Listening time 5:15
“Laughter is the fireworks of the soul.” – Josh Billings“
Yes, it is a laughing matter. There’s not much that feels better than a whole-hearted, side splitting, bent over, air gasping belly laugh. But even the smallest giggle can work wonders. In addition to lifting our mood, improving our focus, strengthening our relationships and promoting creativity, laughing can prompt physical changes in our bodies – strengthening our immune system, relieving pain and alleviating the negative effects of stress. A hardy cackle exercises the diaphragm, as well as facial, leg, back, and abdominal muscles.
Children laugh freely and often. As adults we tend to become more serious. This may be one reason many of us enjoy playing with children – they free us from our serious nature and draw us back to our hilarity-loving childhood selves. By seeking out more opportunities to let go and be amused, we can improve our emotional health, strengthen our relationships, strengthen our health and find greater happiness. Laughter has also been shown to increase memory, intelligence, and creativity.
Laughing is the Best Medicine
Laughter is powerful medicine, having both short, and long-term beneficial effects. It works quickly and reliably to improve the intake of oxygen, invigorating the heart, lungs and muscles, reducing stress hormones and expanding the number of our immune cells, increasing the endorphins that are released by the brain and bringing the mind and body into equilibrium.
Even the smallest giggle can increase blood flow (protecting the heart and cardiovascular system), release endorphins (the body’s natural feel-good chemicals), and relieve physical tension for up to 45 minutes.
People who experience depression, sometimes due to chronic illnesses, often find that humor can help lessen their depression and anxiety and make them feel happier.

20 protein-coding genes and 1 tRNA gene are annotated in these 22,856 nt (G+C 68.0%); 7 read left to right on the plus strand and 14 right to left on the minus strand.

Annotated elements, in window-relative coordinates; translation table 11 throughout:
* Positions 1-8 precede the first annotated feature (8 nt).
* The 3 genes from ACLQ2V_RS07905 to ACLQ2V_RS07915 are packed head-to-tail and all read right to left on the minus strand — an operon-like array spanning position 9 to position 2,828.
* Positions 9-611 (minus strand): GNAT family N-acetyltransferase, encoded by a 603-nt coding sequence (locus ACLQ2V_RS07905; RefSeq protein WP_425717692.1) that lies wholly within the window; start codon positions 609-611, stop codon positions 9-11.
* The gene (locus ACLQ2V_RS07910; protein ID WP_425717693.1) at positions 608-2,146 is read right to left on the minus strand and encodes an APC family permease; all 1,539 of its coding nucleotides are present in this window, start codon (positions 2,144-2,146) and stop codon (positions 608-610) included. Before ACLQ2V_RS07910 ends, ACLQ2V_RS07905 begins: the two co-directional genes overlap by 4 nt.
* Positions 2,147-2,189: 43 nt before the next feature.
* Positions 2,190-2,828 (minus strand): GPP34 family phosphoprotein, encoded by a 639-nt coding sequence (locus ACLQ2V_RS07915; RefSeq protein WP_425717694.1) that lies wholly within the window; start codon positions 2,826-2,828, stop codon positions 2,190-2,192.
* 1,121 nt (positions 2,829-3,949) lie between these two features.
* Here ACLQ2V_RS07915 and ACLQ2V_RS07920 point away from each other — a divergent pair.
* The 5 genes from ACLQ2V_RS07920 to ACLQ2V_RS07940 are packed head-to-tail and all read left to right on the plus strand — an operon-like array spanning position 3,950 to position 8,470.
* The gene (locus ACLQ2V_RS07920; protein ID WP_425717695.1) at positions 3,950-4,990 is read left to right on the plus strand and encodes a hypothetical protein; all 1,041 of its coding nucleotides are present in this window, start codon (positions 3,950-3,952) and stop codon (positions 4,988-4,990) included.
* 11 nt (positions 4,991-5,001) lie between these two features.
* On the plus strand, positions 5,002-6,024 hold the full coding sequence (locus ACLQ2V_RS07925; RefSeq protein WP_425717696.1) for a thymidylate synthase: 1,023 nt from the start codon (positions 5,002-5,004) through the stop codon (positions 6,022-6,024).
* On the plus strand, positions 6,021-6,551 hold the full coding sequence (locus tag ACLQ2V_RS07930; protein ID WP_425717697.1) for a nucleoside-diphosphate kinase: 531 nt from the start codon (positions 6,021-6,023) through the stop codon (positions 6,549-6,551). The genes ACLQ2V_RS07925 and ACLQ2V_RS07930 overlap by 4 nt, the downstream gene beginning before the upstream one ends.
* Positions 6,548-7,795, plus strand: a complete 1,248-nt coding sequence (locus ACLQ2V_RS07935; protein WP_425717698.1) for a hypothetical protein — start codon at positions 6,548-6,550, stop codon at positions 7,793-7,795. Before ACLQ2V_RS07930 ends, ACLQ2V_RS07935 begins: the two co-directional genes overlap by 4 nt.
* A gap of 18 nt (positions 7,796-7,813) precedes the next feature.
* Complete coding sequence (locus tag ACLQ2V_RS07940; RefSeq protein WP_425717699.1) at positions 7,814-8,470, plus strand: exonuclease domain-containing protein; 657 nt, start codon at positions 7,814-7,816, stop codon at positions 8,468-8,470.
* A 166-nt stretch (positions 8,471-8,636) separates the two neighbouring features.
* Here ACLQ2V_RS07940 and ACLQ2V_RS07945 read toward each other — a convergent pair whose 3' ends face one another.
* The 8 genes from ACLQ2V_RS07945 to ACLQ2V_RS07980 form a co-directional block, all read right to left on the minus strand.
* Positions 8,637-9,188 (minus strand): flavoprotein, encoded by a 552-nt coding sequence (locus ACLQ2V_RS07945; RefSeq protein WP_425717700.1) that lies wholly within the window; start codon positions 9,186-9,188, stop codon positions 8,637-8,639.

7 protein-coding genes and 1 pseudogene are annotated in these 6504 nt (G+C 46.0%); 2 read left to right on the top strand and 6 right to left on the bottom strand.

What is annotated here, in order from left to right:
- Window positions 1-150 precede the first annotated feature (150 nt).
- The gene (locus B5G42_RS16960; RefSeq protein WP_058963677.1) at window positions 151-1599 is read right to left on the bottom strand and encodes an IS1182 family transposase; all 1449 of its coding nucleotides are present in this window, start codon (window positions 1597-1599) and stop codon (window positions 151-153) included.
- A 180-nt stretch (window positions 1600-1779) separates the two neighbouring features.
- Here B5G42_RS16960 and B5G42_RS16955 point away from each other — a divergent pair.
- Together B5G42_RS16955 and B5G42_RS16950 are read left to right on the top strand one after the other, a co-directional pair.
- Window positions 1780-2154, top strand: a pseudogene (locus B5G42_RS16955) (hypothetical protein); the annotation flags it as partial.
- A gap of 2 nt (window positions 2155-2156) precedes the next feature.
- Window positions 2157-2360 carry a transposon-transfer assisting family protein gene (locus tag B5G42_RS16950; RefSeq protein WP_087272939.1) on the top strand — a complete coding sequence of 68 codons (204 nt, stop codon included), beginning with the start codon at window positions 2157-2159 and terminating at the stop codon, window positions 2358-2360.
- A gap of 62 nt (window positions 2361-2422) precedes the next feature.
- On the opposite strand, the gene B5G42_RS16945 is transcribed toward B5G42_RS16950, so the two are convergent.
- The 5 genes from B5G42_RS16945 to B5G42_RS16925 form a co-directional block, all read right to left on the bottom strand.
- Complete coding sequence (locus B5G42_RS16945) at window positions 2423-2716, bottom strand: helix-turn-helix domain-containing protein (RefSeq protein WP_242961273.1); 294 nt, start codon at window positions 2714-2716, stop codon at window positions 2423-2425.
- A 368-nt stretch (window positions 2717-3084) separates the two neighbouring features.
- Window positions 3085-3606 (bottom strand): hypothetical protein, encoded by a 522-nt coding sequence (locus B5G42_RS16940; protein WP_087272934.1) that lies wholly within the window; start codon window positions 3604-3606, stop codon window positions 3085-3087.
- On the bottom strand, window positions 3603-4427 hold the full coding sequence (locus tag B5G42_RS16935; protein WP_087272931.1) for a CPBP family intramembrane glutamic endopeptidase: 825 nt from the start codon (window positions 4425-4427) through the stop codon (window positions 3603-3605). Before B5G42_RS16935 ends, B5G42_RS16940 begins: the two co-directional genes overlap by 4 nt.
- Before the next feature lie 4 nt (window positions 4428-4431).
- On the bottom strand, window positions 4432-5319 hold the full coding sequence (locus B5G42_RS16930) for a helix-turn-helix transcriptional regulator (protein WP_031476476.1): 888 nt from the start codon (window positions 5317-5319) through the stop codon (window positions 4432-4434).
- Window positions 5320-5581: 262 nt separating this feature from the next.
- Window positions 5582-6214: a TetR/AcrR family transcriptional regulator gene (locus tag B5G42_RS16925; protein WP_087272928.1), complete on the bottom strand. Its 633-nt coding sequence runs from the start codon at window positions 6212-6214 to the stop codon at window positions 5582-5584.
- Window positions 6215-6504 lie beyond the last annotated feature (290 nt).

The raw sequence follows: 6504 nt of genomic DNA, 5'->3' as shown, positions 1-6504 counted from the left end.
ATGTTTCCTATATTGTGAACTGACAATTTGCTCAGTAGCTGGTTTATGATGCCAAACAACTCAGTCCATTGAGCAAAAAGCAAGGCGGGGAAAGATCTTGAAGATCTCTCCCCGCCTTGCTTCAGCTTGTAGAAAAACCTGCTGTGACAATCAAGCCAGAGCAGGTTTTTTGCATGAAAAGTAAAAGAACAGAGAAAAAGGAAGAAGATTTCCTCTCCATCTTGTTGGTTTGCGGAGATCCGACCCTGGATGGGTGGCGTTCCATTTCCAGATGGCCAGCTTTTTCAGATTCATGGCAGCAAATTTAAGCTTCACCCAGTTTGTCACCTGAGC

A study in Norway found that people with a strong sense of humor outlived those who don’t laugh as much, particularly among cancer patients.
Below are the findings of researchers, Lee Berk, MD and Stanley Tan, MD at the Loma Linda University, California regarding the benefits of laughter:
- Lowers blood pressure
- Reduces stress hormone levels
- Works your abs
- Improves cardiac health
- Boosts T-cells
- Triggers the release of endorphins
- Produces a general sense of well-being
Laugh as a Sign of Good Will
Laughter is also a social process, by which we make friends and connect with other people. We often enjoy watching other people laughing, or at a dull statement that is obviously un-joke-like. The social aspect is an important part of humor.
According to a 2010 study in BMC Complementary and Alternative Medicine, laughter and smiling are generally intended as a message of good will. “Because some forms of smiling are voluntary and easily faked, laughter, which requires a more synergetic contraction of the wider musculature, is believed to have evolved in humans to express a secure, safe message to others.”
Get a Sense of Humor
If you find it difficult to laugh, you may feel you don’t have much of a sense of humor. It’s more likely that you’re just out of practice. Even if you really do have a poor sense of humor — humor can be learned. In fact, developing a sense of humor may be easier than you think. Here are some ideas:
- Find items that make you chuckle and hang them up at home or in your office
- Keep funny movies, books, magazines or comedy videos on hand
- Research and find comedians that you like, seek out their specials, films and TV shows
- Look online at joke websites
- Go to a comedy club
- Find the humor in your own situations
- Spend time with friends who make you happy
- Collect joke books
- Start collecting jokes and share them with friends
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